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My Favorite Simile in "The Iliad" and other Personal Responses to "The Iliad"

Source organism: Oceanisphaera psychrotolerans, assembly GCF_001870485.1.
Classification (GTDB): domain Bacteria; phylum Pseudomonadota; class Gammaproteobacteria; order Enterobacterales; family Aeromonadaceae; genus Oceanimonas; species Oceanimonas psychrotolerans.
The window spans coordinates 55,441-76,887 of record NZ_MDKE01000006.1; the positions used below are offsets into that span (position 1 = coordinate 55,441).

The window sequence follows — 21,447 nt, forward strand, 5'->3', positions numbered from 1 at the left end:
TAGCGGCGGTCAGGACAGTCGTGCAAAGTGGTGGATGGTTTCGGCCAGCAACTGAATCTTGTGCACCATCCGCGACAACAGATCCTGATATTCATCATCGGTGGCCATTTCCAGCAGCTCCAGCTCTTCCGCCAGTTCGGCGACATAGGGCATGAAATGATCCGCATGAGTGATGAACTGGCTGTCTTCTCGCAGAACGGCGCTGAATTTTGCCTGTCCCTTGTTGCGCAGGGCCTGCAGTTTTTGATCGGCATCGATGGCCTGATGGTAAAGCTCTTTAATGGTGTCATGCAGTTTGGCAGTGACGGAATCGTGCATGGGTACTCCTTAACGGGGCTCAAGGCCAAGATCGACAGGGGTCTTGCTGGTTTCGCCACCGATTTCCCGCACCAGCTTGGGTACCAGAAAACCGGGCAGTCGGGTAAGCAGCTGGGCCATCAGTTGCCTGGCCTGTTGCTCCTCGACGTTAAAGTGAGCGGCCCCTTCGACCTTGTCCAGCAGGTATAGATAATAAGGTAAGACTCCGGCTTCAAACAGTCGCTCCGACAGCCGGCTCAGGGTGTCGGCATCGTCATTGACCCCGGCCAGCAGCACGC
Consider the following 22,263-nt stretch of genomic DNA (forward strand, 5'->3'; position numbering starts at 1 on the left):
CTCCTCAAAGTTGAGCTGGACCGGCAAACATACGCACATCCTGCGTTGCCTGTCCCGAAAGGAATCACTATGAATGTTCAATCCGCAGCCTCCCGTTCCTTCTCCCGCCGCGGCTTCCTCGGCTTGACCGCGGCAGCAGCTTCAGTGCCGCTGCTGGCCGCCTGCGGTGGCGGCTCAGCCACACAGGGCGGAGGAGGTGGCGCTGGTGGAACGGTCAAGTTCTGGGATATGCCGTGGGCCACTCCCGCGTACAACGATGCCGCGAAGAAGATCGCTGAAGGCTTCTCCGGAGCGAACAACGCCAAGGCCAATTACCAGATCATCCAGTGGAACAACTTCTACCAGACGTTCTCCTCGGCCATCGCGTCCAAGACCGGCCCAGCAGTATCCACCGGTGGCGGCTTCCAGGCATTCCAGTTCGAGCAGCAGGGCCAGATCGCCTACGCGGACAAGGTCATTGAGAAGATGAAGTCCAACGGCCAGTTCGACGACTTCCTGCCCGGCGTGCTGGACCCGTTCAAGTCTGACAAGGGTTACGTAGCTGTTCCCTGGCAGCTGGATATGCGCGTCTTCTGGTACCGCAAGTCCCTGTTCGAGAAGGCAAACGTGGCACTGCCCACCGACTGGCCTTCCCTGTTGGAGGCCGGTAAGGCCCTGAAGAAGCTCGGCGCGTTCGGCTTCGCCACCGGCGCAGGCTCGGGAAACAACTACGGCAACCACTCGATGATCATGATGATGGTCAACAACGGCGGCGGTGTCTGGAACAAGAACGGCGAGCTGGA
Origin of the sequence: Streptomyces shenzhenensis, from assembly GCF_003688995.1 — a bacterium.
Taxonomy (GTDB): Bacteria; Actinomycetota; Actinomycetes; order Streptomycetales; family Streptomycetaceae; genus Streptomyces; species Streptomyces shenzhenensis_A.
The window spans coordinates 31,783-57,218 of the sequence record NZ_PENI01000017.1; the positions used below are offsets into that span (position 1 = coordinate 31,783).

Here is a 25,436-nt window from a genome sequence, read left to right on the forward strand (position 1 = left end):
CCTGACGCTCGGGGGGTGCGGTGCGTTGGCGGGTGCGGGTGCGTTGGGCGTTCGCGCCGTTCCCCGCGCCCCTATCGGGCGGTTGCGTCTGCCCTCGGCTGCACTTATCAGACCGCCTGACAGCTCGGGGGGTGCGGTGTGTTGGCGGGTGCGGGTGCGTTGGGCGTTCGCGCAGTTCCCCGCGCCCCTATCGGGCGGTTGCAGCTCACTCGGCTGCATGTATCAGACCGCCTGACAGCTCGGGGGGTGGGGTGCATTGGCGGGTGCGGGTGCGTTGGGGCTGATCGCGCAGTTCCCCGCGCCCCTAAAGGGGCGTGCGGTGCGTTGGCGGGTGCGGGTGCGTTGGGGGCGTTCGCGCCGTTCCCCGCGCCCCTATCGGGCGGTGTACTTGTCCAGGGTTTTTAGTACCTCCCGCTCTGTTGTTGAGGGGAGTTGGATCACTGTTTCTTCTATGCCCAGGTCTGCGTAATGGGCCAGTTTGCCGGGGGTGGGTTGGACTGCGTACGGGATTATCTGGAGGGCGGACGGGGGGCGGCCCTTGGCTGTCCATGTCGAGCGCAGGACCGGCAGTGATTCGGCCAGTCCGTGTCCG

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One of my favorite similes in The Iliad is in the beginning of Book Three when the armies are closing in on each other. Paris challenges the Achaeans to send their best warrior to fight him one-on-one. When Menelaus saw him “flaunting before the troops” (III: 25) he “thrilled like a lion lighting on some handsome carcass, lucky to find an antlered stag or wild goat just as hunger strikes--he rips it, bolts it down, even with running dogs and lusty hunters rushing him” (III: 25-29). This is an allusion to animal-like behavior, which shows up quite often in the poem. It is a vivid description; the reader can imagine it taking place as well as some of the literal descriptions of the battles throughout the story, yet it is metaphorical. The idea is that Menelaus is like a beast being so stirred up by the sight of a weaker animal that will serve as food when he is hungry that he rips it apart even though there are distractions all around. This is a good image because it helps to further characterize Menelaus; it effectively reminds the reader that he is so focused on revenge toward...


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